This model of care is called continuity of care. Women who receive maternity care from a known midwife are more likely to report a positive birth experience and greater overall satisfaction with their care. They are more likely to have a normal birth of a healthy baby at term, and successfully breastfeed.

MGP at Ipswich Hospital consists of a group of midwives who work in two smaller teams, Ripley and Goodna which are defined by geographical borders.  The majority of your antenatal appointments will be conducted in a group antenatal education format which will also include your routine pregnancy check up. You will also have an opportunity to meet the other midwives in the team.

How do I access Midwifery Group Practice at Ipswich Hospital?

In the first instance you should ask you GP to request Midwifery Group Practice when submitting your referral to Ipswich Hospital for pregnancy care. Alternatively you can ask the midwife at your booking in appointment to refer you to MGP. Numbers are limited so early referral (first trimester) from your GP is advisable.  Please note that referral from you GP does not guarantee acceptance into the Midwifery Group Practice.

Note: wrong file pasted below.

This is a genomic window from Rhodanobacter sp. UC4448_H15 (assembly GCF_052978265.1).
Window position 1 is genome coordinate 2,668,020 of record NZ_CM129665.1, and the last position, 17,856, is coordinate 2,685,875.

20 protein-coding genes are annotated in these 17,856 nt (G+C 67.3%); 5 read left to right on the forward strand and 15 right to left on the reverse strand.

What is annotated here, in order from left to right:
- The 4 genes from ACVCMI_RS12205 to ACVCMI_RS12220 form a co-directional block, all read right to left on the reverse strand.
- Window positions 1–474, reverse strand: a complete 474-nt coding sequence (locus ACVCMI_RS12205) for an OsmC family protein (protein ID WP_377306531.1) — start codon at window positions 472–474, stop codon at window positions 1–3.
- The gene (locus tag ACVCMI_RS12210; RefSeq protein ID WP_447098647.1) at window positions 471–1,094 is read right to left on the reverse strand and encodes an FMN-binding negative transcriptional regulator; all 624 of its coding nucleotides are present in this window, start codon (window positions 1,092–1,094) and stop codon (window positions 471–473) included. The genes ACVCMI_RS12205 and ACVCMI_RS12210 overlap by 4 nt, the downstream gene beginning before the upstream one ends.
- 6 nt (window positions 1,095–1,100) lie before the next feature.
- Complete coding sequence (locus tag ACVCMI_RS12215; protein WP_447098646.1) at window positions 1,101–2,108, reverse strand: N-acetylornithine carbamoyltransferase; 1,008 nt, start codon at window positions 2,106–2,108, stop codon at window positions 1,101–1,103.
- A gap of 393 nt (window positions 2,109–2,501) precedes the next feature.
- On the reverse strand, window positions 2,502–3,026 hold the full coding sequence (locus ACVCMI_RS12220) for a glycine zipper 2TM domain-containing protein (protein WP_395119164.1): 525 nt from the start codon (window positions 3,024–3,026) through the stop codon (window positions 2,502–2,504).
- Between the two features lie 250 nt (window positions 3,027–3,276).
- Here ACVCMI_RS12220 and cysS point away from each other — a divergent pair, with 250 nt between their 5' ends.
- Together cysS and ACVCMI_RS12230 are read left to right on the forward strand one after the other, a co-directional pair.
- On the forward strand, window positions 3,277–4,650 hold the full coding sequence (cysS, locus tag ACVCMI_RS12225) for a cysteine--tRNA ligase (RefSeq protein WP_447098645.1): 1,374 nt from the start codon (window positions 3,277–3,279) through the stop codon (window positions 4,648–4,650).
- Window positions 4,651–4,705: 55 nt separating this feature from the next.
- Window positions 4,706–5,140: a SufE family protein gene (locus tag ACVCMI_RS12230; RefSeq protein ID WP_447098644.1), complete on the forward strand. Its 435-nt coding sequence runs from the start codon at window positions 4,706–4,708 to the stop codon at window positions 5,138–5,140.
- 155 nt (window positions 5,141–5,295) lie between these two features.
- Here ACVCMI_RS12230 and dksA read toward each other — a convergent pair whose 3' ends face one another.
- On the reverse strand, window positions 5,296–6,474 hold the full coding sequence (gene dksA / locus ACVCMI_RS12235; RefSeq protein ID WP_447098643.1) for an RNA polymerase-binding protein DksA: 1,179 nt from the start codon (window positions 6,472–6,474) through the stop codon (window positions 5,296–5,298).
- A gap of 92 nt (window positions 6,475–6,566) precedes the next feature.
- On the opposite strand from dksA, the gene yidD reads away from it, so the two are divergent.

Once your referral is received, your eligibility for MGP will be assessed. Due to the distance required for postnatal home visits, MGP care also has geographical boundaries (within 35 km of Ipswich Hospital) MGP care will be offered after consideration of each woman’s pregnancy history, general health and individual needs. If you are eligible but there are no places available, you will be placed on a waiting list. In the meantime, your care will be provided by the care provider of your choice.

What else do I need to know about MGP?

Ripley MGP antenatal clinic is held on Mondays at Ripley Valley State Secondary School, Goodna MGP antenatal clinic is held on Thursdays at the Goodna Community Health Centre. You must be willing and able to attend your appointments at the relevant community clinic.